“They were part of the group that presented the numbers back in October,” remembered Bartels, “where they presented sort of just one-liners, like site, geothermal wells, construction. That’s it. That’s when the land acquisition was $3.5 million. Remember, we got it down to three million. No small feat.”
The first appraisal submitted to the county, performed by Goldman Appraisal Service, had come in at $4.3 million — with an unusual caveat. It had been rendered with “a hypothetical condition of the completion of the remediation of the site.” That is, the appraisal submitted was for the projected value of the land if it were pristine.
In response, Bartels organized her own appraisal, performed by Ackerly and Hubbell. They came back with a value of $1.2 million. They also estimated the cost of site remediation at a million dollars for the brownfields and $50,000 for a buried tank which had leaked gas and oil on the property.
But anybody can buy an appraisal that will tell them exactly what they want to hear. And so the price more favorable to seller Steve Turk was whittled down.
What had given Bartels pause was not the pricetag, but the rumors that the estimated cost of the project had been rising dramatically. “We thought originally, it would probably be 15 percent more than estimated,” said Bartels. “We know that it’s a competitive and costly world out there. Right. But they came back, and they were 33 percent over.”
The reasons for the cost escalation were at that point unclear. Bartels called a special meeting of the full legislature and hauled all the consultants up to the county office building to hear about the reasons for the climbing estimate.
“There’s a point in the life of a project,” said Bartels, “where the train has left the station, but I wanted everybody to have the opportunity to know that this project, in terms of its cost is different than they thought it was.”
What drives up costs?
Deputy executive Chris Kelly explained the reasons for the price increase of the project.
“What was presented was a construction and a site-to-site costs,” said Kelly. “So [originally] when we were comparing properties, we were saying here’s a general 16,000-square-foot footprint, and this is what it would generally cost to build that all in with the site included.
“What we’re going through now is going through all the different parts. Say for your public-safety answering point — where your workers sit for their shift with all the screens and all the different equipment — that is your 911 system. That’s two and a half million dollars right there. Then it’s going to be all of the associated servers, the wiring, the climate control, the security, all of those different aspects. That’s what starts to drive costs.”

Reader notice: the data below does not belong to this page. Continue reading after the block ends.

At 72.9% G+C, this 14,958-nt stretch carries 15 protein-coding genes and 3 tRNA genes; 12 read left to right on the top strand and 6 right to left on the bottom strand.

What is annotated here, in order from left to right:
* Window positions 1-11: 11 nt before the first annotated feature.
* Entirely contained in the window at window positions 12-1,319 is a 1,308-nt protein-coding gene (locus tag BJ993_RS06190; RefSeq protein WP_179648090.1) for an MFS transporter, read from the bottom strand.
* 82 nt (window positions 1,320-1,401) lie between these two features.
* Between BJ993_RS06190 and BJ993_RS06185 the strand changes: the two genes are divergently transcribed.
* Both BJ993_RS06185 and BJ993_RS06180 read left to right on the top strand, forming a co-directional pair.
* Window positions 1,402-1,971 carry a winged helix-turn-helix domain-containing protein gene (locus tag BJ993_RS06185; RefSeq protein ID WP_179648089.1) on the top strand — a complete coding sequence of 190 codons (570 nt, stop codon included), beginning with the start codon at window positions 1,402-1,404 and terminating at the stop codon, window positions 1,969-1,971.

The new project numbers were provided on this occasion by Trophy Point, yet another consultant retained by the county. Over the course of a project, consultants are a little like dance partners. They can be selected or changed, but tend to multiply if someone else is buying the drinks.
The new costs given the legislature by Trophy Point distinguished themselves from the initial cost estimate supplied to the county by being an itemized presentation.
In its search for the most appropriate location for the EOC, the county narrowed its final list to eleven possibilities, including among others two sites at Golden Hill, two at iPark 87, the city-owned Kingston Business Park. and of course the eventual winner, given the moniker Paradies Lane.
A county site ranking summary included safety, environmental screening, utilities, site characteristics, lot configuration, accessibility and availability. All seven metrics were given equal weight. Top score for each item was 4.0, and the lowest item score was 1.0.
Guess what? With a total score of 24.0, Paradies Lane was first, edging out Golden Hill Adaptive Reuse by a tenth of a point. The Plesser parcel received a higher-than-average score in the environmental screening.
Though the exercise was a useful tool, no one in their right mind would depend on so blunt an instrument to make so important a decision.
One of the architects on the project who answered questions at the legislature meeting, Christopher Young, emphasized that the design process was only 30 percent complete. That didn’t mean that the total cost presented might change by a similar percentage, he cautioned.